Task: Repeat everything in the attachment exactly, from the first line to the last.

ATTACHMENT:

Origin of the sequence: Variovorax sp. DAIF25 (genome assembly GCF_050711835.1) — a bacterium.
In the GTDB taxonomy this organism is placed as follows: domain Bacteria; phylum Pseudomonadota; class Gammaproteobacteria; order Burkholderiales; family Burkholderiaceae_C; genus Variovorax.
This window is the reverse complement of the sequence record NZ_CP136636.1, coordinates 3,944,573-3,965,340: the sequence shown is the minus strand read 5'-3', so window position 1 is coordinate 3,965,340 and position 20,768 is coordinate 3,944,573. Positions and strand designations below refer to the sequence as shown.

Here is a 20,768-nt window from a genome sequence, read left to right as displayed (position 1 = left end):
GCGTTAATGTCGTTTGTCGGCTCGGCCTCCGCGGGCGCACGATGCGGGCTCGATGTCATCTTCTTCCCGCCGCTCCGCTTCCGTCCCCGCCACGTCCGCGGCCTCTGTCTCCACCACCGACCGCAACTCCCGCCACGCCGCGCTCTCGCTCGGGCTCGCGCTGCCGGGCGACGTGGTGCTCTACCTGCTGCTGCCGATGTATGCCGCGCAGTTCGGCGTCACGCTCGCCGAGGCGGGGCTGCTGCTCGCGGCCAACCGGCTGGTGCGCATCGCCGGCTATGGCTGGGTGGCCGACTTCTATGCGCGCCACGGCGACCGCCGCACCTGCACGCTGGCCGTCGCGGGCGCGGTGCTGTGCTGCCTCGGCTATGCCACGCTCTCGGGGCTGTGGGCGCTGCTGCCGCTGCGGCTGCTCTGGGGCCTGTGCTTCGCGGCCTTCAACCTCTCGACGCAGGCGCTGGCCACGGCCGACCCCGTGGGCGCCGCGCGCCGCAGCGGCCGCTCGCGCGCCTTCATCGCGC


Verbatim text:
Origin of the sequence: Variovorax sp. DAIF25 (genome assembly GCF_050711835.1) — a bacterium.
In the GTDB taxonomy this organism is placed as follows: domain Bacteria; phylum Pseudomonadota; class Gammaproteobacteria; order Burkholderiales; family Burkholderiaceae_C; genus Variovorax.
This window is the reverse complement of the sequence record NZ_CP136636.1, coordinates 3,944,573-3,965,340: the sequence shown is the minus strand read 5'-3', so window position 1 is coordinate 3,965,340 and position 20,768 is coordinate 3,944,573. Positions and strand designations below refer to the sequence as shown.

Here is a 20,768-nt window from a genome sequence, read left to right as displayed (position 1 = left end):
GCGTTAATGTCGTTTGTCGGCTCGGCCTCCGCGGGCGCACGATGCGGGCTCGATGTCATCTTCTTCCCGCCGCTCCGCTTCCGTCCCCGCCACGTCCGCGGCCTCTGTCTCCACCACCGACCGCAACTCCCGCCACGCCGCGCTCTCGCTCGGGCTCGCGCTGCCGGGCGACGTGGTGCTCTACCTGCTGCTGCCGATGTATGCCGCGCAGTTCGGCGTCACGCTCGCCGAGGCGGGGCTGCTGCTCGCGGCCAACCGGCTGGTGCGCATCGCCGGCTATGGCTGGGTGGCCGACTTCTATGCGCGCCACGGCGACCGCCGCACCTGCACGCTGGCCGTCGCGGGCGCGGTGCTGTGCTGCCTCGGCTATGCCACGCTCTCGGGGCTGTGGGCGCTGCTGCCGCTGCGGCTGCTCTGGGGCCTGTGCTTCGCGGCCTTCAACCTCTCGACGCAGGCGCTGGCCACGGCCGACCCCGTGGGCGCCGCGCGCCGCAGCGGCCGCTCGCGCGCCTTCATCGCGC